Don't think too hard about this stuff. The music of cLOUDDEAD isn't hip-hop, trip-hop, ambient or drum 'n' bass. Instead, it's stylistically schizophrenic, hovering somewhere in the gray area between all those genres. A collaboration among the three mad scientists Doseone, why? and odd nosdam, cLOUDDEAD's sophomore album, 'Ten' (Mush), is overflowing with innovation. Employing a creative process that is both playfully silly and feverishly dark, the music consists mainly of beats and keyboards layered over organic instrumentation and incidental-noise samples that have been skewered to the point of insanity. The vocals of Doseone and why? are a combination of perfectly synchronized half-sung and half-rapped lyrics, executed with surreal beatnik-style poetics.

Doseone (a.k.a. Adam Drucker) and why? (a.k.a. Yoni Wolf) met in college in Cincinnati. In 1997 they formed the hip-hop improv group Apogee, but eventually the two began recording together and self-releasing albums as Greenthink. During this time they met odd nosdam (a.k.a. Dave Madson) who according to Drucker, "had the same shitty four-track as us," and soon the trio spawned cLOUDDEAD's self-titled debut. "I think that cLOUDDEAD is a linear progression from the Greenthink stuff," explains Wolf, "with the added stuff that Dave brought in."

It's not surprising that cLOUDDEAD had an immediate impact on music's underground, with a fan base spanning from skaters to indie-rap connoisseurs. With odd nosdam providing the beats, bass and ambient atmospherics, Doseone and why? are given free reign to talk it up with lyrics that are either absurd or horrifying, depending on how closely you're paying attention. The vocalists also contribute their fair share of scrap samples and instrumentation, including guitar and even blender solos. When it came time to create 'Ten', the three masters of their trade devised a secret recipe for their symphony of madness.

"The first record was different in that we'd pass stuff back and forth, or Dose would write a verse and I'd write a verse," explains Wolf. "With 'Ten', we wrote everything, with a couple of exceptions, together."

"It's a focused effort as opposed to just a product of creativity," says Drucker. "Our writing evolved to be a very distinct blend that both why? and I share about bits and parts of the working world, and our confusion of our presence in it. So eventually we just had this sound in our head, and 'Ten' is a product of us going for that."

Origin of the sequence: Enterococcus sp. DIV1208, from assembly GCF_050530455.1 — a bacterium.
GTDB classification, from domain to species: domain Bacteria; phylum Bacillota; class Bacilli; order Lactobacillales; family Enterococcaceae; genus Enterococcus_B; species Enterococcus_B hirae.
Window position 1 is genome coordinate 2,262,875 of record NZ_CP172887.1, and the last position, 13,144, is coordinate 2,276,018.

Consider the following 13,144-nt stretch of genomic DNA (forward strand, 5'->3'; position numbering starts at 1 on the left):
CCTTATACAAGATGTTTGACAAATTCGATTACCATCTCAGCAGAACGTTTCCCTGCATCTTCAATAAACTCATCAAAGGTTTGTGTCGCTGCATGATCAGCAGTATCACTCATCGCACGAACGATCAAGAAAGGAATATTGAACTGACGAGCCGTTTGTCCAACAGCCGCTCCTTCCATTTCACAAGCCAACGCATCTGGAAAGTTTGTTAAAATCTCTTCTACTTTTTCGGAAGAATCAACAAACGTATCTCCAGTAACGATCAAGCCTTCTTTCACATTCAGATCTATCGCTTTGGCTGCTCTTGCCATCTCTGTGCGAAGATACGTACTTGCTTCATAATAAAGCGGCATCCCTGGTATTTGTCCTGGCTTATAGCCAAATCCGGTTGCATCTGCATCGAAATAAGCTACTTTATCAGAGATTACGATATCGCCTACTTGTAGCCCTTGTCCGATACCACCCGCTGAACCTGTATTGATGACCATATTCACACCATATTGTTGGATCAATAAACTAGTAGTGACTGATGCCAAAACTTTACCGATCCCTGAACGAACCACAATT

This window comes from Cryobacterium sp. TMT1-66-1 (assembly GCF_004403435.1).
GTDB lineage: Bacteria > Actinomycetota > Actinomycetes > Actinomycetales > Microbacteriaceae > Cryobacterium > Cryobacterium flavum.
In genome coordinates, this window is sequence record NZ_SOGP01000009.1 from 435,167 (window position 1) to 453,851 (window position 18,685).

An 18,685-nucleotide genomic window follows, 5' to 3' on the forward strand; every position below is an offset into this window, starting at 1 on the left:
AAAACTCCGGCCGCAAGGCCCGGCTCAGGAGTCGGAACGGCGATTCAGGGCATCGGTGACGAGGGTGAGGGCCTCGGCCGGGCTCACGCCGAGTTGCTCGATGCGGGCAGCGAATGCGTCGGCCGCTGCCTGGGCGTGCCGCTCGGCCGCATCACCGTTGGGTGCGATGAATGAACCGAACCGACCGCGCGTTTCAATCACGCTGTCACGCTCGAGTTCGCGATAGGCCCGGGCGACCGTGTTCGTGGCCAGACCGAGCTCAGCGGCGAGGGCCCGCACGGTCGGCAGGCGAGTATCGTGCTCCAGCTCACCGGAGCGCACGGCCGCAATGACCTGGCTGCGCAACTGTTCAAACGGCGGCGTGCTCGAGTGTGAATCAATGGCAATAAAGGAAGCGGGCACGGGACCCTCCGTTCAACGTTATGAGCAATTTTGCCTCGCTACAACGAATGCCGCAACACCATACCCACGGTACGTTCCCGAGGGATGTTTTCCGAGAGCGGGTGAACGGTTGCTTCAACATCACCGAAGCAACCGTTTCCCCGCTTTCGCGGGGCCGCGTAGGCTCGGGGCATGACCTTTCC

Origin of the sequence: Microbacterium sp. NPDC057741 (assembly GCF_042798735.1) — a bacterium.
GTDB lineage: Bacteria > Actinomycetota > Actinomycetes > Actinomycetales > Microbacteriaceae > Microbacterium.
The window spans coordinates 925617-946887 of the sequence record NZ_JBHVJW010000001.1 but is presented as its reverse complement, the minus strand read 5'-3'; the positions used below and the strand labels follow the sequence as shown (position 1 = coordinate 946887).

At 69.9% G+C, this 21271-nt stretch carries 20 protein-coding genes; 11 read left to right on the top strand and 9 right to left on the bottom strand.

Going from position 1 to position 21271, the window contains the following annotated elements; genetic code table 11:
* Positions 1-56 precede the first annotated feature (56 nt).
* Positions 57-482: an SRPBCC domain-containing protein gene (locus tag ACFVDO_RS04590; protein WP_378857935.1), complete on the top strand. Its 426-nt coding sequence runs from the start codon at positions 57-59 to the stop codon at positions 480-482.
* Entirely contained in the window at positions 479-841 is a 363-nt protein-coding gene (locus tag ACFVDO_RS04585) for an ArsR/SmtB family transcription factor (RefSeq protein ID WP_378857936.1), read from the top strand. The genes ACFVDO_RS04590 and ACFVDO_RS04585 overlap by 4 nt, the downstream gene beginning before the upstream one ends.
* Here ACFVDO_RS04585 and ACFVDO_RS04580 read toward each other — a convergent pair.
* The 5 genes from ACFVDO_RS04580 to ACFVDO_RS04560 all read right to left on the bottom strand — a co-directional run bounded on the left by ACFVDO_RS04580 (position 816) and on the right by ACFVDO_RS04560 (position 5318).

While cLOUDDEAD was primarily an electro jam session, 'Ten' was meticulously compiled. The lyrics were written out as poems before the music was created, and every sound was handled with great care. "Sometimes we'd sit and listen to a track over and over again, trying to find what's missing," says Drucker.

The lyric-writing process began with Doseone and why? taking seemingly mundane topics and warping them into complex songs. "Suddenly in our world things come to a focus and the loops in our heads become prevalent themes," says Drucker, "and the rest is just word choice and clarity." 'Ten' is dominated by such eerie and metaphorical images as dead dogs, car crashes and "bacteria gang-banging in the window cracks." The music doesn't really speak for itself but rather speaks for whatever twisted daydreams it invokes in the listener's mind. "We find ourselves entertained by a somewhat darkened world," continues Drucker, "and we find that grotesque details bring the most out of us."

While 'Ten' is a stellar effort, it's also the end of a short-lived era. Each member is busy with solo albums and other collaborative recordings - including Hood, Hymie's Basement, Themselves and Reaching Quiet - and thus cLOUDDEAD was never a main project or even a side project , but simply a fleeting moment in their lives.

"'Ten' really served its purpose," explains Drucker. "That's why it's the conclusion of cLOUDDEAD, because it feels like the shared experience between the three of us has been encapsulated. I don't know what else we would make music out of."


Mush Records